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  • Writer's pictureDavid Rausch

A Good Friday Reflection: Look to the Cross

The disciples were shocked and terrified when Jesus was arrested. But they shouldn’t have been. Jesus had told them exactly what was going to happen.

“Listen,” he said, “we’re going up to Jerusalem, where the Son of Man will be betrayed to the leading priests and the teachers of religious law. They will sentence him to die. Then they will hand him over to the Romans to be mocked, flogged with a whip, and crucified. But on the third day he will be raised from the dead.” (Matthew 20:17-19, NLT)

But Rome was known for brutality. They made their executions as long and painful as possible.

Pontius Pilate ordered that Jesus be flogged before His crucifixion with a lead-tipped whip.

This type of whip, often used in Roman torture and execution, was braided with metal balls and pieces of jagged glass.

It tore the flesh to ribbons – from the shoulders all the way down to the back of the legs. The merciless flogging cut down to the bone and even exposed the organs.

When the flogging was finished, the soldiers threw a purple robe over Jesus’ raw back. They pounded a crown of sharp thorns into His skull. They struck His already bleeding head with a reed stick they had used as a royal scepter in their mockery. They bowed down before Him in feigned worship. “Hail! King of the Jews!”

When they finally tired of their barbarous game, they lifted the heavy crossbeam onto Jesus’ bloodied shoulders and led Him through the busy streets of Jerusalem to be crucified.

The Romans were crucifying five hundred or more Jews every day, so it was more efficient to leave the vertical beam in the ground and force their victims to carry the horizontal crossbeam.

The flogging depleted Jesus’ strength. Every step felt heavier than the last. Every slight stumble along the way sent shooting pain through His beaten body.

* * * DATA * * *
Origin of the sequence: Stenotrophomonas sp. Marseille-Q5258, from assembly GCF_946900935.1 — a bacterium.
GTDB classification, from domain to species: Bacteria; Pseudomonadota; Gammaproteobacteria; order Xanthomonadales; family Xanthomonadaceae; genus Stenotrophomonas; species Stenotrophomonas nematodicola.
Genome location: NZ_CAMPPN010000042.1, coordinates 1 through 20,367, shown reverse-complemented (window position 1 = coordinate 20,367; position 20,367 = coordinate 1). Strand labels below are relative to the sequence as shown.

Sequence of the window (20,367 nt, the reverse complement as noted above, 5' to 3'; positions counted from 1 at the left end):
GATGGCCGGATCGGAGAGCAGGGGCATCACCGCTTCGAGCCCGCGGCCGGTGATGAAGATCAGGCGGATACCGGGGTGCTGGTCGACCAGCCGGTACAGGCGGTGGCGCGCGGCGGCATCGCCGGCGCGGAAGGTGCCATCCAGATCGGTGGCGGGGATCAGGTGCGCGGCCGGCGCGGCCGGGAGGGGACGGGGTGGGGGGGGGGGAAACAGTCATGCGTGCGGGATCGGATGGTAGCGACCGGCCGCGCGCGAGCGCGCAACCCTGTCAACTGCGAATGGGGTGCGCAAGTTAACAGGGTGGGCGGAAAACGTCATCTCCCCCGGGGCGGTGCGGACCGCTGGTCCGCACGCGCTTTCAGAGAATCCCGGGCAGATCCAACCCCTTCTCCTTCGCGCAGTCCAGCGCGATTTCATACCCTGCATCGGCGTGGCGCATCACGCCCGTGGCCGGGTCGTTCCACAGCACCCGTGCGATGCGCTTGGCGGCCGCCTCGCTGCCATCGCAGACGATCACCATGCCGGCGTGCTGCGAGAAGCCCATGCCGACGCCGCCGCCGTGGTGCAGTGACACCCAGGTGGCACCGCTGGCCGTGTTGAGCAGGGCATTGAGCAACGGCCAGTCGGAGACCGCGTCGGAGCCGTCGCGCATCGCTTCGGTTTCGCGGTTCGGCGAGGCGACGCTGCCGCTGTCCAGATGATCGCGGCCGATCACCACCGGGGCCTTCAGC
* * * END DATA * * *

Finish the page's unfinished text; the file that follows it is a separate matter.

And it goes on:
The Roman soldiers called to a passerby – a man named Simon of Cyrene – and demanded that he carry the cross the rest of the way.

Then the soldiers nailed him to the cross. They divided his clothes and threw dice to decide who would get each piece. (Mark 15:24, NLT)

The nails were driven between the bones in His wrists and through His feet. His arms were stretched just far enough to dislocate His shoulders. As His body weakened and the pain intensified, He could no longer lift His body up to draw in air.

It was excruciating.

We often imagine that Jesus was crucified on a distant hill far from the bustle of the city.

On the contrary, the Romans were fond of crucifying their victims right outside the city gates, along the road, at eye level. It was humiliating.

See, crucifixion wasn’t just a method of execution. It was a message.

Don’t mess with Rome.

A sign was fastened above Jesus’ head, announcing the charge against him. It read: “This is Jesus, the King of the Jews.” (Matthew 27:37, NLT)

The sign was intended to mock Jesus’ wild claims. But they got it right.

He is, indeed, the King.

He is the King who stepped down from His throne to take up the cross for His subjects.

If you ever wonder if you matter to God, look to the cross.

If you ever wonder if you are even seen by God, look to the cross.

If you ever feel insecure, inadequate, worthless, abandoned, hopeless, isolated, alone, disappointed, disregarded, or marginalized, look to the cross.

If you are ever in doubt about the love of God, look to the cross.


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